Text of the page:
Given the lack of attention by a media obsessed with U.S. recession fears, an EU debt meltdown and the possibility of a Chinese “bubble,” investors can’t be blamed if they missed some good news courtesy of India. Speaking in a November 9 interview, Asian Equity CIO Sukumar Rajah says he thinks this emerging markets powerhouse is poised to be a steadfast source of robust long-term growth opportunities:
“India’s economy over the past decade has gathered speed in step with growth of the middle class, which currently comprises about 20 percent of the population and is expanding by about 15 percent every year. This is due in part to expansion of the working age population, which accounts for rapid growth of the professional sector and powers infrastructure and manufacturing. Approximately 500 million working age people are expected to join the global labor pool over the next 10 years and one in three or four of those people will likely come from India. This massive increase of Indian labor has the potential to create a lot of employment and further increase the size of the middle class.”
The interesting thing about a growing middle class is that it’s generally linked to growing demand and consumption. The savings rate is improving, too, as per capita savings in India have increased and currently average more than 30 percent. Domestic savings are projected as a primary source of funding for continuing development, and Rajah expects growth could accelerate over the next decade beyond the pace of the past 10 years.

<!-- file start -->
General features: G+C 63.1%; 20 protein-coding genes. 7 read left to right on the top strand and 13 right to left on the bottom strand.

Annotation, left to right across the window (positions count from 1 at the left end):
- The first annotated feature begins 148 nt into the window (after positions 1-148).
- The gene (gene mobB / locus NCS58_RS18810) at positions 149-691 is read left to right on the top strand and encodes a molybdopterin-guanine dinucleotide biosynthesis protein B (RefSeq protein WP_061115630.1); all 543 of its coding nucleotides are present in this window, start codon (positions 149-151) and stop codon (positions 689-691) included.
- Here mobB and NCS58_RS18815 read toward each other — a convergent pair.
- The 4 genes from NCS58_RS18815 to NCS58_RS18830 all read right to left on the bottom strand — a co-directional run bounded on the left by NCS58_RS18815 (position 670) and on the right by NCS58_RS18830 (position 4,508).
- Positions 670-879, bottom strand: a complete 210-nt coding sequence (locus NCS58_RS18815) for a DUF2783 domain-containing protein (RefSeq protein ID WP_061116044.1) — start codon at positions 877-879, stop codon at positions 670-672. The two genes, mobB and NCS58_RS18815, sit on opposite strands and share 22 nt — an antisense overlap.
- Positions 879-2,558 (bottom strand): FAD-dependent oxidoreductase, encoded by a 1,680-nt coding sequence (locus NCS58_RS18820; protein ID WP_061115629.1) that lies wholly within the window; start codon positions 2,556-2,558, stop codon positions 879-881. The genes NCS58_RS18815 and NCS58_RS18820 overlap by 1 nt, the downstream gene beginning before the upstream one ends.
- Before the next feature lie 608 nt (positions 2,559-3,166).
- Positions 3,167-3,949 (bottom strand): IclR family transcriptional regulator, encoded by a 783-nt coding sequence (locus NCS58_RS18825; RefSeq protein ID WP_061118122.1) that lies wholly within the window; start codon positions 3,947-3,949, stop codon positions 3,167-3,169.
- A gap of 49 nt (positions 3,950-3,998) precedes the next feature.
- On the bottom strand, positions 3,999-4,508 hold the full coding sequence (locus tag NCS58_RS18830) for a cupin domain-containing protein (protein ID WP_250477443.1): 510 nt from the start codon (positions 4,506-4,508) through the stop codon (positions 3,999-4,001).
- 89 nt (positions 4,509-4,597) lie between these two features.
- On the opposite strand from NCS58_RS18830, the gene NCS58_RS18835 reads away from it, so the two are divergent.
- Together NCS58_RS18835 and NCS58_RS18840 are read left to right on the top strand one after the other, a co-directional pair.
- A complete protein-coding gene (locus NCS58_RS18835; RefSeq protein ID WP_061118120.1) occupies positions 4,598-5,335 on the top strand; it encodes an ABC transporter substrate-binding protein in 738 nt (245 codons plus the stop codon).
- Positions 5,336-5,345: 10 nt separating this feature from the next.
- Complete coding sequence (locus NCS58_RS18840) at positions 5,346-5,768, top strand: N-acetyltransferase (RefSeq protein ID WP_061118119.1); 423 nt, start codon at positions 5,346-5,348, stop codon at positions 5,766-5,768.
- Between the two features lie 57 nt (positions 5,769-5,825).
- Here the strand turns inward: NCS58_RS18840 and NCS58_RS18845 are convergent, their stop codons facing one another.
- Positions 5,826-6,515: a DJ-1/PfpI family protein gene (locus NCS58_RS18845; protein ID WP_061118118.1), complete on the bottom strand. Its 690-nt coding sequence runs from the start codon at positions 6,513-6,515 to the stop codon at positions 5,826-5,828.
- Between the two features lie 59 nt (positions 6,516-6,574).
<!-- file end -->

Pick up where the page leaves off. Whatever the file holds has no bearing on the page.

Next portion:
Of course, India has not been immune to short-term market volatility, and one area that’s caused furrowed brows is inflation, which, following a 5 to 6 percent trend, seems to have peaked at 16 percent before receding to a more palatable 9 percent. Says Rajah:
“Inflation is a serious concern. We had nine rate increases over the past 18 months and there is still some way to go before the central bank will be comfortable with the situation, but it has improved substantially. We think we have probably seen the last of the increases, and there’s potential for rate decreases in 2012.”
Another area of concern is the fact that this is an emerging market, and emerging markets have taken their share of hits over the past year. However, Rajah remains positive:
“The Indian economy is generally less correlated to global developments. The market has been volatile in the past largely because of inflows and outflows from foreigners, but most foreign investors now understand that India is not really correlated to global growth and that’s one of the reasons the Indian market has not been as volatile compared to some other emerging markets in the recent past.”
As the European debt drama continues to unfold it seems that short-term jolts will be inevitable, but one of the lessons Sukumar would have us learn is that those with the mettle to adhere to a longer-term view may, he thinks, find themselves on the happy side of the equation.
Until next time, consider this from Sir John Templeton:
“The only investors who shouldn’t diversify are those who are right 100% of the time.”